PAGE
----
Stage Coach Theatre has entertained audiences for 29 consecutive seasons, shining a flashlight on the human spirit in a variety of genres, including thrillers, comedies, dramedies, and comedramlers. With the 2010–11 season in full bloom, theatergoers can pick its contemporary stage-fruits and slurp up its performance-juices. Darwin in Malibu, a comedy opening October 15, features a living Charles Darwin, 120 years after he died, engaging in a spirited debate with Thomas Huxley and the Bishop of Oxford about science, God, and lesser-known benefits of flossing. For a holiday family outing, A Christmas Twist (opening November 26) stirs the story of A Christmas Carol with a comedic straw, adding a dash of Oliver Twist and Little Orphan Annie. On April 22, Always…Patsy Cline will begin regaling theater-goers with 27 of her tunes, including memorable songs like "Crazy," "Sweet Dreams," and "That Ain't My Medical Chart, Doctor Franklin."
Whitewater Pizza & Pasta?s chefs know how to build a unique pie. They first roll out a regular, sourdough, or gluten-free crust, which adds a unique personal touch to classic pizzas simply topped with pepperoni or cheese. But it's the specialty pies that really reflect the culinary team's creativity?the Maui pizza, for example, swaps out traditional sauce for a sweet chili base, creating a sweet-yet-tangy flavor profile that's matched by toppings like chicken, pineapple, red onion, and bacon. Meanwhile, the taco pie forgoes a sauce base altogether. Instead, it derives flavor from a layer of refried beans, a perfect foundation for the toppings that follow: ground beef, olives, crumbled corn chips, cheese, and a side of salsa. Other pizzas include ingredients like garlic alfredo sauce, slivered almonds, and even Thai peanut-ginger sauce.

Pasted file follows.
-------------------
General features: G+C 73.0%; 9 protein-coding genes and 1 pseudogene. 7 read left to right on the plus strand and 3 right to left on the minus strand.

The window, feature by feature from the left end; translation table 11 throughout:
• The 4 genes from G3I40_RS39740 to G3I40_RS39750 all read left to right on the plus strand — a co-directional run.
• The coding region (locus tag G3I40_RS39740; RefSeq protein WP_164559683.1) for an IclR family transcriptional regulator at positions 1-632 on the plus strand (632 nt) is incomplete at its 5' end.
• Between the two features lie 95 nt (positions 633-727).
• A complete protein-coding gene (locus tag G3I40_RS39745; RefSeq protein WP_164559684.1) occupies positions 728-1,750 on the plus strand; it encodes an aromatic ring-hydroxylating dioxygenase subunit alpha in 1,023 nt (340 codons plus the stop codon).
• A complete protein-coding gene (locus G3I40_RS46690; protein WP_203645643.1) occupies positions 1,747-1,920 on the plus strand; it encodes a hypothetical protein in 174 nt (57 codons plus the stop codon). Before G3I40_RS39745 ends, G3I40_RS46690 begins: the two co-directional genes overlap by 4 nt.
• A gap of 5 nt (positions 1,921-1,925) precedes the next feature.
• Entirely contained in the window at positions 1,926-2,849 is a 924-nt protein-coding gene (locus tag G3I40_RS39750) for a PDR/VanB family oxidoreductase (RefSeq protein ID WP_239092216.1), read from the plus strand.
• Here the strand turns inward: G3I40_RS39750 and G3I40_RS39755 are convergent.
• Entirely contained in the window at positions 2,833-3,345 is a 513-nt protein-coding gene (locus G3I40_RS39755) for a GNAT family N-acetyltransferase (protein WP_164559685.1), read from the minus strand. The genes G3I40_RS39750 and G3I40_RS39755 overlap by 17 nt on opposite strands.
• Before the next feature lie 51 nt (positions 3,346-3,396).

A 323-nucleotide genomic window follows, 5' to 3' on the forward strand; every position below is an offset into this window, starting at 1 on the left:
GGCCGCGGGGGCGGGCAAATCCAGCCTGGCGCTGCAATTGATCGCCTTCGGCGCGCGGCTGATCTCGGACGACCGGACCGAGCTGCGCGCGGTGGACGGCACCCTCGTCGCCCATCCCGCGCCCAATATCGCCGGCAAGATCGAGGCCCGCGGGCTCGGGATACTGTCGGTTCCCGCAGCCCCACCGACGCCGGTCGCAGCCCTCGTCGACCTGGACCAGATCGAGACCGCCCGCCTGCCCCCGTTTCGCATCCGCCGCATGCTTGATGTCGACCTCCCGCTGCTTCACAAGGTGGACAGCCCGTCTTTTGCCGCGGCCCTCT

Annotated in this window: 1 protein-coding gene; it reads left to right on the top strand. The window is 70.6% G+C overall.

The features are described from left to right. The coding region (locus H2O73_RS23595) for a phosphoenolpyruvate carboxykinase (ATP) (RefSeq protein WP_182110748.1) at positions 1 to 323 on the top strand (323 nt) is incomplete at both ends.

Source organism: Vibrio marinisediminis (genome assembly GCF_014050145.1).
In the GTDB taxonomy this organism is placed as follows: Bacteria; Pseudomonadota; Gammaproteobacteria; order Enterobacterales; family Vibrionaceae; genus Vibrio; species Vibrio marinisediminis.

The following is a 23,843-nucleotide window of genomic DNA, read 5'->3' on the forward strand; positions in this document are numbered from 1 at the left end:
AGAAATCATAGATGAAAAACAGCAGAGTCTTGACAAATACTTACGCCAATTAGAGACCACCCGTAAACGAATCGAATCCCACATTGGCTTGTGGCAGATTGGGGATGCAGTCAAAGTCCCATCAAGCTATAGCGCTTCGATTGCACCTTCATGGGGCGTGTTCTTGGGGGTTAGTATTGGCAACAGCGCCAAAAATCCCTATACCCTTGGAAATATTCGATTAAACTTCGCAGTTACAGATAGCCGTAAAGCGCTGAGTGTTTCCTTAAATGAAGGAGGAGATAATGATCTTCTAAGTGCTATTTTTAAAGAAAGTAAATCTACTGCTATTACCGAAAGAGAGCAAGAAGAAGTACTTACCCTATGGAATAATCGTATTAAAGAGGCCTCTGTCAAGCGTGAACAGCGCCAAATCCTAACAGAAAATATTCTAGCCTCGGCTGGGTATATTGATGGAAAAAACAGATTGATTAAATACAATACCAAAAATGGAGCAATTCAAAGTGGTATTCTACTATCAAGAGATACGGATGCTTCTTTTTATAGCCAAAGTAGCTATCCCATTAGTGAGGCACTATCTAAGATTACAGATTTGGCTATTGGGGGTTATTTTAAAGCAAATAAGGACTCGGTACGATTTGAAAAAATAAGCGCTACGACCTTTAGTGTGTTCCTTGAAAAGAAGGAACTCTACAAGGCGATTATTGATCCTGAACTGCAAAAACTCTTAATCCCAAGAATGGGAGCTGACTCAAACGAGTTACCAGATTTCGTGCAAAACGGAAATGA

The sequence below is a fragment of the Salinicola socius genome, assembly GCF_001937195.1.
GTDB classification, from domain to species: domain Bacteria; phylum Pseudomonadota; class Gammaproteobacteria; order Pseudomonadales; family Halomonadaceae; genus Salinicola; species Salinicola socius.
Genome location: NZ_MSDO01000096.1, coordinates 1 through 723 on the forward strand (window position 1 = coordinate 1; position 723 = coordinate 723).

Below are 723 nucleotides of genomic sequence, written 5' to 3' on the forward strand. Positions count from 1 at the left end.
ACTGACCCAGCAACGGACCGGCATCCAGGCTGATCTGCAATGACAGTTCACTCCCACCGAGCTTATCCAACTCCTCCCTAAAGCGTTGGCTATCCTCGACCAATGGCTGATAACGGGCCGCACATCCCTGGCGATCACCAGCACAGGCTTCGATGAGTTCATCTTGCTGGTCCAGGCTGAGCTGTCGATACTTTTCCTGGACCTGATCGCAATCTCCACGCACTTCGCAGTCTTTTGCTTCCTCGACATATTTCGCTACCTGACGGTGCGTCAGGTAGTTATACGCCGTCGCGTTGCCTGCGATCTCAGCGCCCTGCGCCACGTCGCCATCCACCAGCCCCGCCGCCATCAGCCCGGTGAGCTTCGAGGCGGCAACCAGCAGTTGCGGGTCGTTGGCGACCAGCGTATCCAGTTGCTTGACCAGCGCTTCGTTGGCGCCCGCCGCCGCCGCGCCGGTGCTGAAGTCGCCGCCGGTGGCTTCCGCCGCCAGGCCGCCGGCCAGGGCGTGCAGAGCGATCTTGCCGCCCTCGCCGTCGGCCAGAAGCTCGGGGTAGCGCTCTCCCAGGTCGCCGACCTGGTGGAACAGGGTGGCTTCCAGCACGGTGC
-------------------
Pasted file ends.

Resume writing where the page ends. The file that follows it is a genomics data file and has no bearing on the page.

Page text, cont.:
But despite the uniqueness of its pizzas, Whitewater's pastas aren't to be overlooked. Homemade alfredo and fresh basil add an extra-layer of richness to plates of cheese tortellini, while baked penne arrives with a medley of sun-dried tomatoes, garlic, and artichoke hearts. And the dining room is just as vibrant as the cuisine: a pinball machine and dart boards provide plenty of entertainment and can also settle disputes over who gets the last slice and who has to be content eating the napkins.
If one word had to describe Coeur d’Alene Cellars’ attitude toward winemaking, it would probably be "meticulous." During each stage of creation, from vineyard selection and harvest to bottling, winemakers carefully supervise and adjust conditions to suit their visions. They hand-harvest fruit from their eastern Washington vineyards only on days that fit specific temperature conditions. Between pickings, the vines are pruned for low yields that concentrate flavor and quality. And their syrah and viognier grapes are both hand-sorted the night of harvest before they’re pressed and fermented.
That process is carefully controlled as well. Syrah blends first ferment in open-top vessels, allowing for closer management of color and tannins. Only later do they age inside French and American oak barrels, like former daredevils bent on reliving their trip over Niagara Falls. Viognier blends, on the other hand, spend both fermentation and aging periods in small oak barrels.